I would like to take a moment to say something seriously, despite what any of the previous comments might insinuate about my demeanor. When I was asked to write this senior wisdom, I was honestly shocked. Those who know me know my feelings about this school. They are not pretty. So here we go.
The majority of you reading this post will never meet me. You may see me walking around school, but I shall remain just a face. But I promise you that I am real person. When you pinch me, it hurts. And when I say that I struggled at this school, I mean it sincerely.
I transferred from Colgate after my freshmen year. My first months were exciting. But then they began to drag on. I saw the same people at the same parties. I failed to meet any close friends (like those I had had the year before). And faced with this increasingly more awkward social life, I closed myself off to my friends and the world. I spent 6, 7 days a week in Butler, justifying my time there because, well, how much fun was I going to have if I went out anyways?
This continued for a year and a half, and with each passing week I became more depressed. And at the end of my first semester junior year, everything collapsed. There is one night I shall never forget: My mother came to visit one weekend, and as she stood in the kitchen preparing dinner, I came to her and broke down and sobbed like a child. I hated myself, I hated my work, and I hated Columbia. Failing and picking yourself back up is easy. But I had everything I thought I ever wanted – good grades, a world class institution, etc. And yet it all seemed empty. I had no balance in my life, and I paid the ultimate price.
If there was ever a case study of the maxim “when you hit rock bottom, you have nowhere to go but up,” I am case study numero uno. I completely changed everything about my relationship with this school since that fateful day. I joined the ski team, hands down the most raucous bunch of hooligans at this school. I learned that the difference between a 3.7 and a 3.9 is bullshit and that spending all those extra hours in Butler is a cop out for actually living your life. And I stopped doing so many damn stupid extracurriculars for the sake of boosting my resume. I meet David Coplon and Brianna Morgan, to whom I owe so much that I shall never be able to express it all in words alone. And to Katie Kornman, Boocita and the truly inspirational Sarah Silverstein, I owe much too.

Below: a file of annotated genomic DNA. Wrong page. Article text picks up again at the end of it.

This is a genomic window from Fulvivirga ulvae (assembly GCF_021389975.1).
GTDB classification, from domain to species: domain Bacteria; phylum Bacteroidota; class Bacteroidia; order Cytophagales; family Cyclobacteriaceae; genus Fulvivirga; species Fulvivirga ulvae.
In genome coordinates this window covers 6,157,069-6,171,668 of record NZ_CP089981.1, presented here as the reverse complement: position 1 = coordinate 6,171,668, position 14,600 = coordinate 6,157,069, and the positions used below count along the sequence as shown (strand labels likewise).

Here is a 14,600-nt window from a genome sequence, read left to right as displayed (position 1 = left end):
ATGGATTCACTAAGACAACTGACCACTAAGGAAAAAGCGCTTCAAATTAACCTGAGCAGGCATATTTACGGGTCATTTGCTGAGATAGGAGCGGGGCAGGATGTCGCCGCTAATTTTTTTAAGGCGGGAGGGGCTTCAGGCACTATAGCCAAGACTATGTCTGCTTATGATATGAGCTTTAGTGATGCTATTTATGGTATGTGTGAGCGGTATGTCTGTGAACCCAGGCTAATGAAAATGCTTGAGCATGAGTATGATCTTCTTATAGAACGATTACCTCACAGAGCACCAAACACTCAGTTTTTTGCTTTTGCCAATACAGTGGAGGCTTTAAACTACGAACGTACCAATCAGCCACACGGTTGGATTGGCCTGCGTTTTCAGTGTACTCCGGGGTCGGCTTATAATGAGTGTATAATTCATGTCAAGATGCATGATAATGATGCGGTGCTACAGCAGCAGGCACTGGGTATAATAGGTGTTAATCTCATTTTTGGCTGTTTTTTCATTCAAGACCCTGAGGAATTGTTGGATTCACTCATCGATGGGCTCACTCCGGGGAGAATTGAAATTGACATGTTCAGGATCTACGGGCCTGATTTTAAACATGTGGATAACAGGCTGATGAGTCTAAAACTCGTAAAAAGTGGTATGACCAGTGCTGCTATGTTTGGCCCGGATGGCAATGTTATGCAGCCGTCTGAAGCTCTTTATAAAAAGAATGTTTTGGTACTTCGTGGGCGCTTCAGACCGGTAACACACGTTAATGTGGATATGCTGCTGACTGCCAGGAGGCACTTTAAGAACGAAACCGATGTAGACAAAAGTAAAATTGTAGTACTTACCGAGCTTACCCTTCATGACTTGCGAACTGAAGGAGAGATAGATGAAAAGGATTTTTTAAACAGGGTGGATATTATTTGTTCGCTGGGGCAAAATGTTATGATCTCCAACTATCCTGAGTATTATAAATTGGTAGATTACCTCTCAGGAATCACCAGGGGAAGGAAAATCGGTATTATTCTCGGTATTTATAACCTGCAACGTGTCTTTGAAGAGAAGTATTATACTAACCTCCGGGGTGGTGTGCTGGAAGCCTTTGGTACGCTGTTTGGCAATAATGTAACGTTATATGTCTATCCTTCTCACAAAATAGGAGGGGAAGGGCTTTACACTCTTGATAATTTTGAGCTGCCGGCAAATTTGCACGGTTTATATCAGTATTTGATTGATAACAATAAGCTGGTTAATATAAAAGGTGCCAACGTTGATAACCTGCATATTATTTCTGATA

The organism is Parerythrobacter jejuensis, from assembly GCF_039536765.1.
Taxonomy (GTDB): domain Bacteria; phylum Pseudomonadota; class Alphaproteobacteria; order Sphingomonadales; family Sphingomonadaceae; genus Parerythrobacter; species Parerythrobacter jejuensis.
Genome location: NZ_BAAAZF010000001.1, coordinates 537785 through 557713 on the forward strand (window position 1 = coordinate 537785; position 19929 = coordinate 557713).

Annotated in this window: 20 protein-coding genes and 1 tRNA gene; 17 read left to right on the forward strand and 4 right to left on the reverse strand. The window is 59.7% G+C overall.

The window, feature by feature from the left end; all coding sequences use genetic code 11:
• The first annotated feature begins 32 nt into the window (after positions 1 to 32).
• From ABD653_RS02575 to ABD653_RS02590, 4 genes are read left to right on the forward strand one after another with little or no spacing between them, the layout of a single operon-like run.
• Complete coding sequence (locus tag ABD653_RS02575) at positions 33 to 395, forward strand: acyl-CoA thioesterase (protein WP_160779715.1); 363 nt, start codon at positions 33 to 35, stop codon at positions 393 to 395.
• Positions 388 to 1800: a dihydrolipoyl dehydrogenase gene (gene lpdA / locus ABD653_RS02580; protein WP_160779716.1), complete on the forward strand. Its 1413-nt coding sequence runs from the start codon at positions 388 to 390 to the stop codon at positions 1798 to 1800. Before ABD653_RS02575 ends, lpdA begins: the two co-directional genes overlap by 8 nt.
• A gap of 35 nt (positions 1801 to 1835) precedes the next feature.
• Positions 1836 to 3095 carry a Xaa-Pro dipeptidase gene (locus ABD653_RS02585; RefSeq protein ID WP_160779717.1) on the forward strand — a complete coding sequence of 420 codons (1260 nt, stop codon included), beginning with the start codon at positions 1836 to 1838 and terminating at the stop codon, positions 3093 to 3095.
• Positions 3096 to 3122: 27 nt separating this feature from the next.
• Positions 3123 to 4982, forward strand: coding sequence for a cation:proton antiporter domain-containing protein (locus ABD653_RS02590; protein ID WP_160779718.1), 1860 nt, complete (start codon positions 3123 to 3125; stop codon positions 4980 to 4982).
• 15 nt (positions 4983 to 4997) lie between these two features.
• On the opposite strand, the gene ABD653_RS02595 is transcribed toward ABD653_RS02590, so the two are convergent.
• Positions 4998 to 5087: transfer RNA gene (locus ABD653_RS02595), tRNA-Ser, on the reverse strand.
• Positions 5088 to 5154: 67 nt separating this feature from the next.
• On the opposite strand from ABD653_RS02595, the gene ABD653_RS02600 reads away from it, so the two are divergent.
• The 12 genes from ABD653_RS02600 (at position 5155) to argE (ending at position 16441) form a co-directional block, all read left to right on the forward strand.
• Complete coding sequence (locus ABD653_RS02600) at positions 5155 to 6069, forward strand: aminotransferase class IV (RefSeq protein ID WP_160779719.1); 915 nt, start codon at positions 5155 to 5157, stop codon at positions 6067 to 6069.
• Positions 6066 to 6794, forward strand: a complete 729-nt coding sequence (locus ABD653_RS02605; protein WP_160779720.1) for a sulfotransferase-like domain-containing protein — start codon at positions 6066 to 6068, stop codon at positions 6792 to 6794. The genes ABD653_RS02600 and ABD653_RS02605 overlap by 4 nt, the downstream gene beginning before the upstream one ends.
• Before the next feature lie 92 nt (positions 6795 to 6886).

So yeah, when people say that Columbia doesn’t hold your hand, I couldn’t agree more. However, that moment with my mother in the kitchen defined me as a person. I had seen the depths, and it frightened me. I didn’t learn who I wanted to be that day. But I sure as hell found out who I didn’t. And for that, Columbia, I shall forever be grateful. For you 2016ers, many of you may never have these emotions. But if you begin to sense someone in your life that may, reach out. Because you never know what the little things can mean. And, most importantly, do what you love. Seriously. I didn’t when I first arrived, and it almost ruined my college experience forever.
Any regrets? I think the above pretty much sums it up. Oh, and to all of you who I was close with when I first got here and with whom I don’t speak to as much at the moment, know (from the above story) that it was never fully about you. Although I am sorry that we haven’t spoke in some time, there is still time left for a coffee before this crazy ride is over. Give me a call.